Network Firm News
Rob Thomas -- The Law Marketing Portal -- 12/14/02
An annual survey for the American Corporate Counsel Association involving hundreds of corporate law departments firnds:
· Spending on outside counsel dropped, while in-house spending increased.
· The median increase in hourly rates reported for 2001 was 6.3 percent.
· More in-house counsel are requiring that law firm associates have a minimum level of experience to handle their work.
· Companies are reducing the number of law firms that they work with (often referred to as “convergence”).
· This process is also leading to a greater concentration of corporate work among large firms.
· While fixed fees are used by 25.1 percent of in-house counsel, other alternatives to hourly rates are much rarer.
· In-house counsel rely on personal referrals to find new outside counsel.
· Changing lawyers on a matter without client consent is cited as a primary reason for termination of law firms.
Top Priority: Outside Spending
Controlling outside spending is said to be the most pressing issue facing in-house counsel.
Inhouse counsel are concerned that outside counsel do not share concerns regarding the cost of services.
Specific complaints included resistance to alternative fee arrangements and not responding to RFPs.
Plan on less work being allocated to law firms.
Median increase in outside counsel spending for 2001 was 6.3 percent
Convergence Takes Hold
The median number of U.S. law firms used by law departments during 2001 declined by 15 percent from a year earlier, from a median of 10 law firms to 8.5 firms. Only 8.9 percent of the surveyed law departments used more than 50 law firms domestically during 2001, a marked decrease from the previous year’s 12.4 percent. Large companies (revenue over $1 billion) are twice as likely to have implemented the strategy of convergence than small companies (revenue less than $100 million).
This process is also leading to a greater concentration of corporate work among large firms. The mean average percentage of legal spending with large law firms (more than 100 lawyers) rose significantly, from 33.6 percent to 51.2 percent, while spending with small law firms (up to 10 lawyers) fell from 12.3 percent to 11.8 percent.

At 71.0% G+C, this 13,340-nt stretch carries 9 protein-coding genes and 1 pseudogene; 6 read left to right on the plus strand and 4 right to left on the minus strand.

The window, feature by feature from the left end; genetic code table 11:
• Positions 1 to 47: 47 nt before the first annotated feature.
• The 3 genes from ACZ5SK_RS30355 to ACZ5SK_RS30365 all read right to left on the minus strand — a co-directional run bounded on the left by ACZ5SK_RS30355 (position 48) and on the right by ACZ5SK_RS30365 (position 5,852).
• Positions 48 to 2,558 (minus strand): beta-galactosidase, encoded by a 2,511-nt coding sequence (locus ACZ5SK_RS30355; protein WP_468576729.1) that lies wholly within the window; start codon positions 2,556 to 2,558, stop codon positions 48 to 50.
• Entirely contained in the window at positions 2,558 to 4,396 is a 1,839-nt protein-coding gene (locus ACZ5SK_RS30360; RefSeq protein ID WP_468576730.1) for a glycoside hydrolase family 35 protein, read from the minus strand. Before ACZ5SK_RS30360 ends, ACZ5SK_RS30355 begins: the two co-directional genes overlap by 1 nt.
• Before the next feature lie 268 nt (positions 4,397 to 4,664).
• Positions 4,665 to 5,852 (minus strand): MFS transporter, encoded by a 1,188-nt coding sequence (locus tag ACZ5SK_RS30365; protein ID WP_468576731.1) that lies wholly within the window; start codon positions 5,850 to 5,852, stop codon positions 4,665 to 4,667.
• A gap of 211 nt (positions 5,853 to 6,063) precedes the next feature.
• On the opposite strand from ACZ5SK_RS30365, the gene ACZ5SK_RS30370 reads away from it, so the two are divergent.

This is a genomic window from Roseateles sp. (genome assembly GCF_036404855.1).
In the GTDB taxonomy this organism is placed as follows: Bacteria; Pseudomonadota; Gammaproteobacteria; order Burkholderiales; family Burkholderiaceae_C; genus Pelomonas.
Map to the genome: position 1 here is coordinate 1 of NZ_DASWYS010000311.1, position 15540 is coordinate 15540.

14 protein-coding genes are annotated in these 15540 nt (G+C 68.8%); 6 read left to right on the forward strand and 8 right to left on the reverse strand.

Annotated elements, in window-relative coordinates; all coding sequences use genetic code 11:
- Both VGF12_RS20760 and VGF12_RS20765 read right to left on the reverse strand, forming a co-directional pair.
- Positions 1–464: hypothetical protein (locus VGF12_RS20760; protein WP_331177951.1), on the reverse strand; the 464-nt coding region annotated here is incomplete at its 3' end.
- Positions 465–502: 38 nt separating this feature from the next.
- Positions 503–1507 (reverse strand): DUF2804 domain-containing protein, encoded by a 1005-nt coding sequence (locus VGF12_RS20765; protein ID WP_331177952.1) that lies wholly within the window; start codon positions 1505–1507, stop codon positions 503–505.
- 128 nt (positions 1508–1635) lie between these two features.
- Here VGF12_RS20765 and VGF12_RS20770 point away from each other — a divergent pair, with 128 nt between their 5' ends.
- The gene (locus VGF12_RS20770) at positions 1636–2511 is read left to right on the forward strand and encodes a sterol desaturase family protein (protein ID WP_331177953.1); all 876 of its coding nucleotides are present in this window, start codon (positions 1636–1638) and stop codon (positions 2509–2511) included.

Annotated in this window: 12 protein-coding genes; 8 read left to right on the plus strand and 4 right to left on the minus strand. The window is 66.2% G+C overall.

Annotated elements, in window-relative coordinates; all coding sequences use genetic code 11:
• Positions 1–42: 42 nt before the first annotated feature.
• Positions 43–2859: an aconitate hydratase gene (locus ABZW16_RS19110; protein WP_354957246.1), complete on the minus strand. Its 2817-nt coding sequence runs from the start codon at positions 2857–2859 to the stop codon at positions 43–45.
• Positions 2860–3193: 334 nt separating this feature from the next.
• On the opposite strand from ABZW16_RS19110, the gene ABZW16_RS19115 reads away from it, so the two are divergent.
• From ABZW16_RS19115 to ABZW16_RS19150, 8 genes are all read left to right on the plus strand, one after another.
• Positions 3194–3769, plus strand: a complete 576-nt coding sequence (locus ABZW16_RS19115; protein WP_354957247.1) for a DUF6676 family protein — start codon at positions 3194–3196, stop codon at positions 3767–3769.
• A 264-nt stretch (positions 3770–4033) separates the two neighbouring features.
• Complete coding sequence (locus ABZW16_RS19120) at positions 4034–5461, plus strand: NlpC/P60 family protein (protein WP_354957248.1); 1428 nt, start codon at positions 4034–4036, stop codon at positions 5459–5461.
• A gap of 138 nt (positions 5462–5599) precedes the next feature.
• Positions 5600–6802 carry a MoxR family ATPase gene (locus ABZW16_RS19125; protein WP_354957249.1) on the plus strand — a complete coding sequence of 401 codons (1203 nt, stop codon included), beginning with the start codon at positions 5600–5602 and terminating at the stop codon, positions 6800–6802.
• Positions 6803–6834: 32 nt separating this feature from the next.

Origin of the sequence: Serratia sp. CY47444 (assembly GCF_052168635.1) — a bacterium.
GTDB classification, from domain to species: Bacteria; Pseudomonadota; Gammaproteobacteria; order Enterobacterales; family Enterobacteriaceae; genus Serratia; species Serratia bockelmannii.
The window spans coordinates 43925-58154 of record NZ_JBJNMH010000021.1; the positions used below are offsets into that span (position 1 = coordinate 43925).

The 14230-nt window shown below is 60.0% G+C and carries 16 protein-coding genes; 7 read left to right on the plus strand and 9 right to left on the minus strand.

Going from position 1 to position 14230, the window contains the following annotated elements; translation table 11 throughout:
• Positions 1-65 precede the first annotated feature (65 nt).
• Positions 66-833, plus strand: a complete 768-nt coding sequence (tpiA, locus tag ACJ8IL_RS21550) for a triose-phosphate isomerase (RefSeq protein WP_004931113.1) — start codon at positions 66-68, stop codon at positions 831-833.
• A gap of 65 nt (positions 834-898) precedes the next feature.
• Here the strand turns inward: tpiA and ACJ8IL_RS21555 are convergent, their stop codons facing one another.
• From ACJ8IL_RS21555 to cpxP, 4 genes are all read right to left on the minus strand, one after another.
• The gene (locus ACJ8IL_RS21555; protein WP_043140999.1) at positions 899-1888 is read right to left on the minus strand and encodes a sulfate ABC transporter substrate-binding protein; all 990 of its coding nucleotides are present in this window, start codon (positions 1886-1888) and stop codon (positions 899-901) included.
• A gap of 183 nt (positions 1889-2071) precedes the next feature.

Even more than last year, in-house counsel rely on personal referrals to find new outside counsel, the most common sources being outside counsel, in-house counsel at other companies, other in-house counsel at their company, a company-approved outside counsel list, and other employees at their company. Declines are seen in the use of published directories, online directories, and searches of law firm Web sites.
When selecting outside counsel, in-house counsel consider the skills of the individual lawyer before the qualities of the law firm. Consistent with this approach, in-house counsel are less likely to tolerate a change of team members unless they are consulted in advance. Changing lawyers on a matter without client consent is often a violation of the client’s terms of retention, and is cited as a primary reason for termination of law firms. Despite more formal management of the work performed by outside counsel, personal relationships remain paramount.
Tactics for Controlling Costs
Budgets, discounted/ alternative fees, billing guidelines/ spending rules, an in-house fee/bill manager, and evaluations of outside counsel.
· An in-house fee/bill manager produced a mean average savings of 23.9 percent
· Discounted/alternative fees saved 21.5 percent
· Evaluations of outside counsel saved 20.4 percent
· Case/matter budgets saved 17.6 percent
· Matter management systems saved 15.5 percent.
To avoid paying for training or inefficiencies of young lawyers, more in-house counsel are requiring that law firm associates have a minimum level of experience to handle their work.
Rob Thomas, Vice President, Strategic Development, at Serengeti Law, can be reached at (425) 748-5115 or email@example.com. Information about the 260-page “2002 ACCA/Serengeti Managing Outside Counsel Survey Report” is available at www.serengetilaw.com/survey.